Hill’s New Book

Hillary Clinton’s new book, entitled What Difference Does It Make? (or something like that), is about her accomplishments as Secretary of State. I would think that a tweet would sufficient to cover the subject.

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Community Organizing versus Machtpolitik

Obama’s vision of the 21st century is certainly a better model for the intercourse of nations than that old 19th century Putin vision. Twenty-first century visions can be wonderful things. They can get you the Nobel Peace Prize without actually doing anything, but they sometimes have their limits. Inexplicably, bullies don’t seem to be constrained by ideal models of behavior. Or, for that matter, impressed by accolades from Oslo…

Bismarck, who knew a thing or two about the Russians, stated that, “A conquering army on the border will not be stopped by eloquence.” I don’t remember the context–he might have been talking about his own army and French, Danish or Hapsburg eloquence–but the point remains valid.

Eloquent words, good intentions, and symbolic gestures won’t be enough. Roger Cohen wrote in the New York Times that the combinations of sanctions against Russia, economic support for Ukraine and the dispatch of military forces eastward may deter Putin’s further adventures.  Or they may not. Sanctions need to bite, economic support needs to be robust, and military forces can’t be dispatched with the caveat that they won’t be used.

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History is a letter of instruction from the past…

On March 11, 1938, the Austrian Nazi Party engineered a coup in Vienna. One day later (76 years ago this week), German troops rolled into Austria. Adolf Hitler declared its annexation, and the Anschluss was ratified by an Austrian plebiscite. Nazi officials claimed the percentage of the vote in favor of Anschluss was 99.7%.

Vladimir Putin is a more cautious man than Adolf Hitler. He knows from vast experience in rigging elections that results of 99.7 percent look…well…rigged. Therefore, the Crimean counterpart to the Anschluss plebiscite came in at a respectable 97 percent.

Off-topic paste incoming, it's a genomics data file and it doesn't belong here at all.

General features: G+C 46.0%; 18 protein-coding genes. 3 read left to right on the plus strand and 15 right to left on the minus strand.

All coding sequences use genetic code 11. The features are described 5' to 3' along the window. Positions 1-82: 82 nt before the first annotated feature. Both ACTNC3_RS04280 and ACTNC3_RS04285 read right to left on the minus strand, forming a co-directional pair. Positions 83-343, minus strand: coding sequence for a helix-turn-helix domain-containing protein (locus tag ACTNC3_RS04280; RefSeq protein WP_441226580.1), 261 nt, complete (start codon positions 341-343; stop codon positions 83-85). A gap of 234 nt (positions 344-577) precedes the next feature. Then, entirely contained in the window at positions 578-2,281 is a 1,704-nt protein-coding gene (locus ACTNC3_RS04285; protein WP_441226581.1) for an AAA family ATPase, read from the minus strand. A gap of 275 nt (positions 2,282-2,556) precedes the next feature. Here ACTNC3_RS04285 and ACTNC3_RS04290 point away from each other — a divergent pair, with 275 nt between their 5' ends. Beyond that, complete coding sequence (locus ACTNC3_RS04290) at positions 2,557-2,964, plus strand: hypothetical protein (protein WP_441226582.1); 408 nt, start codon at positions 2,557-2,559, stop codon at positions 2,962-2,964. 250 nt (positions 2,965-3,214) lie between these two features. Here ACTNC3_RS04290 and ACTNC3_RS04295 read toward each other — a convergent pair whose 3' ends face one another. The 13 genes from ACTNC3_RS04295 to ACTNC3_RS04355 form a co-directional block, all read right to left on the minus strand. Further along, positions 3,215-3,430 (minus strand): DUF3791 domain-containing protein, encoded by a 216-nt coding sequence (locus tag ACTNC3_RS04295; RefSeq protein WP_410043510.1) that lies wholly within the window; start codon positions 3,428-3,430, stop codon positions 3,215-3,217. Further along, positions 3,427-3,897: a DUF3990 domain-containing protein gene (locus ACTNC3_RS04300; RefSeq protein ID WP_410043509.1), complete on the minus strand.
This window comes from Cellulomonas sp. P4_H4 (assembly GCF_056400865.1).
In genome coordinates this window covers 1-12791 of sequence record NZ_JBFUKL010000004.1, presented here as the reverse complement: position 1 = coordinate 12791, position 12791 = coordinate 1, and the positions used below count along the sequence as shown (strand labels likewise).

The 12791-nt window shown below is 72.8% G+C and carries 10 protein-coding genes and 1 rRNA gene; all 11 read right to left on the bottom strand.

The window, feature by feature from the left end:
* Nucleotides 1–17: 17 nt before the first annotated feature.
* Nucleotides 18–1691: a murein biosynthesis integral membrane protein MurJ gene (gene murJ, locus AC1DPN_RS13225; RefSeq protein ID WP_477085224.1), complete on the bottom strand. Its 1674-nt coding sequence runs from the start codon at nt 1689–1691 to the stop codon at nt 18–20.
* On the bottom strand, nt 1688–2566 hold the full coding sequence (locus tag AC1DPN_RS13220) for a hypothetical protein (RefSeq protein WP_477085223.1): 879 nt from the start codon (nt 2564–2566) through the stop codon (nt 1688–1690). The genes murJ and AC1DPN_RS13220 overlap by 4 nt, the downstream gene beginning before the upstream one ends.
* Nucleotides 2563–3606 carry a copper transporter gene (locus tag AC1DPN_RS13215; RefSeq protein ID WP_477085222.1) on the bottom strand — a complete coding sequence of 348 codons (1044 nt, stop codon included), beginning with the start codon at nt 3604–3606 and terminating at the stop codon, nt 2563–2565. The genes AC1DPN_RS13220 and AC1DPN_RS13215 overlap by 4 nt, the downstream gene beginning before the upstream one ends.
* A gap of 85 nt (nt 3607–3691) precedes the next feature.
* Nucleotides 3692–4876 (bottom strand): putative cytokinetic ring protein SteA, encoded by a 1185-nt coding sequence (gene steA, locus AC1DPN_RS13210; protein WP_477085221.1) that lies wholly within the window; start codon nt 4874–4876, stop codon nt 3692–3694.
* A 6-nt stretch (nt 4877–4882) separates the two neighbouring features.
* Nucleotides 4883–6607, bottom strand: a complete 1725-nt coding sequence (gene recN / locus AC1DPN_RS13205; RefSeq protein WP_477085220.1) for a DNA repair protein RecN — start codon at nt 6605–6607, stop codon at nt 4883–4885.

I’m surprised at the number of writers who say that Putin is no Hitler. Had Adolf Hitler died on March 13, 1938, he would have gone down in history as one of the greatest figures in German history. In other words, at the time he engineered the coup in Vienna, Adolf Hitler was no Hitler.



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Not jobs, national security, nor health care…

What’s the national priority du jour? Global warming. Sigh.

The majority of 20th century warming (0.7C) took place before 1940, i.e., before the post-war growth in human CO2 emissions. The 19th century was still in the depths of the Little Ice Age, and over the last 100 years the global climate rebounded from the LIA to the levels of warmth enjoyed during the preceding medieval warm period.

Virtually all scientists accept that the world has warmed since 1860. Most on both sides of the warmist/skeptic divide believe that humans have had some effect. The difference in position is to what degree is human and what degree is naturally caused; whether the warming will continue if additional CO2 is pumped into the atmosphere; and whether additional warming will be catastrophic. On human vs natural, there is no consensus, but the pendulum seems to be is swinging away from the notion that humans are solely responsible for the warming. Some believe that a hyperactive sun during the 20th century may in fact have been the culprit, (I think that the 1976 shift in the Pacific Decadal Oscillation to the warm phase is the main culprit of the late 20th century warming) and given the projected quiet sun for the next two solar cycles, we will be able to test that hypothesis empirically.